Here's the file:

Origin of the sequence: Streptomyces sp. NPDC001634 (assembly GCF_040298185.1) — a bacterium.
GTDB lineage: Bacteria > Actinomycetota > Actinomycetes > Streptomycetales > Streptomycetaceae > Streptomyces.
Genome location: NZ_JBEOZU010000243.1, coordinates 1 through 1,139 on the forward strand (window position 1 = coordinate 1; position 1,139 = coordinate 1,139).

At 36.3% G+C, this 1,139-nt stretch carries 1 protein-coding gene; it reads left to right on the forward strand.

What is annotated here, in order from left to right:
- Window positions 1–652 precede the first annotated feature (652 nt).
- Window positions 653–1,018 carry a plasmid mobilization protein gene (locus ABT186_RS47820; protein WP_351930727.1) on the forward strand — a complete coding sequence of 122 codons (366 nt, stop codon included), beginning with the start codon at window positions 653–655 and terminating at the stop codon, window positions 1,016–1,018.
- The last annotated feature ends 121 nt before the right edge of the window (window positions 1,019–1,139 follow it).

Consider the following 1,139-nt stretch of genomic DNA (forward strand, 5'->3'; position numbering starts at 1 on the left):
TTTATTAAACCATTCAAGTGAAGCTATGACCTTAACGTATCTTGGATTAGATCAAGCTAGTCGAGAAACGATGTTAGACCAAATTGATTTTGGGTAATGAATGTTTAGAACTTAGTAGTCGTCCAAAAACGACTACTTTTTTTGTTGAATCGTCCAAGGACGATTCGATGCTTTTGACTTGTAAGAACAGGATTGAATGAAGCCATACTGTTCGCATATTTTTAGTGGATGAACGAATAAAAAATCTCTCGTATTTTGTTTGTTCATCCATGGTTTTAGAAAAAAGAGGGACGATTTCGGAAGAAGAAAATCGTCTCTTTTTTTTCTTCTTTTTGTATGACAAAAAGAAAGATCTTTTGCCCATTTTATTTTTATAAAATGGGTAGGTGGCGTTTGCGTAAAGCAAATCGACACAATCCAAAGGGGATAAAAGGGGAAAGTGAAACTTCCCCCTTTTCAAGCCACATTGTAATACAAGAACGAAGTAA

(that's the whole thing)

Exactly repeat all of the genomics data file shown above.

Origin of the sequence: Streptomyces sp. NPDC001634 (assembly GCF_040298185.1) — a bacterium.
GTDB lineage: Bacteria > Actinomycetota > Actinomycetes > Streptomycetales > Streptomycetaceae > Streptomyces.
Genome location: NZ_JBEOZU010000243.1, coordinates 1 through 1,139 on the forward strand (window position 1 = coordinate 1; position 1,139 = coordinate 1,139).

At 36.3% G+C, this 1,139-nt stretch carries 1 protein-coding gene; it reads left to right on the forward strand.

What is annotated here, in order from left to right:
- Window positions 1–652 precede the first annotated feature (652 nt).
- Window positions 653–1,018 carry a plasmid mobilization protein gene (locus ABT186_RS47820; protein WP_351930727.1) on the forward strand — a complete coding sequence of 122 codons (366 nt, stop codon included), beginning with the start codon at window positions 653–655 and terminating at the stop codon, window positions 1,016–1,018.
- The last annotated feature ends 121 nt before the right edge of the window (window positions 1,019–1,139 follow it).

Consider the following 1,139-nt stretch of genomic DNA (forward strand, 5'->3'; position numbering starts at 1 on the left):
TTTATTAAACCATTCAAGTGAAGCTATGACCTTAACGTATCTTGGATTAGATCAAGCTAGTCGAGAAACGATGTTAGACCAAATTGATTTTGGGTAATGAATGTTTAGAACTTAGTAGTCGTCCAAAAACGACTACTTTTTTTGTTGAATCGTCCAAGGACGATTCGATGCTTTTGACTTGTAAGAACAGGATTGAATGAAGCCATACTGTTCGCATATTTTTAGTGGATGAACGAATAAAAAATCTCTCGTATTTTGTTTGTTCATCCATGGTTTTAGAAAAAAGAGGGACGATTTCGGAAGAAGAAAATCGTCTCTTTTTTTTCTTCTTTTTGTATGACAAAAAGAAAGATCTTTTGCCCATTTTATTTTTATAAAATGGGTAGGTGGCGTTTGCGTAAAGCAAATCGACACAATCCAAAGGGGATAAAAGGGGAAAGTGAAACTTCCCCCTTTTCAAGCCACATTGTAATACAAGAACGAAGTAA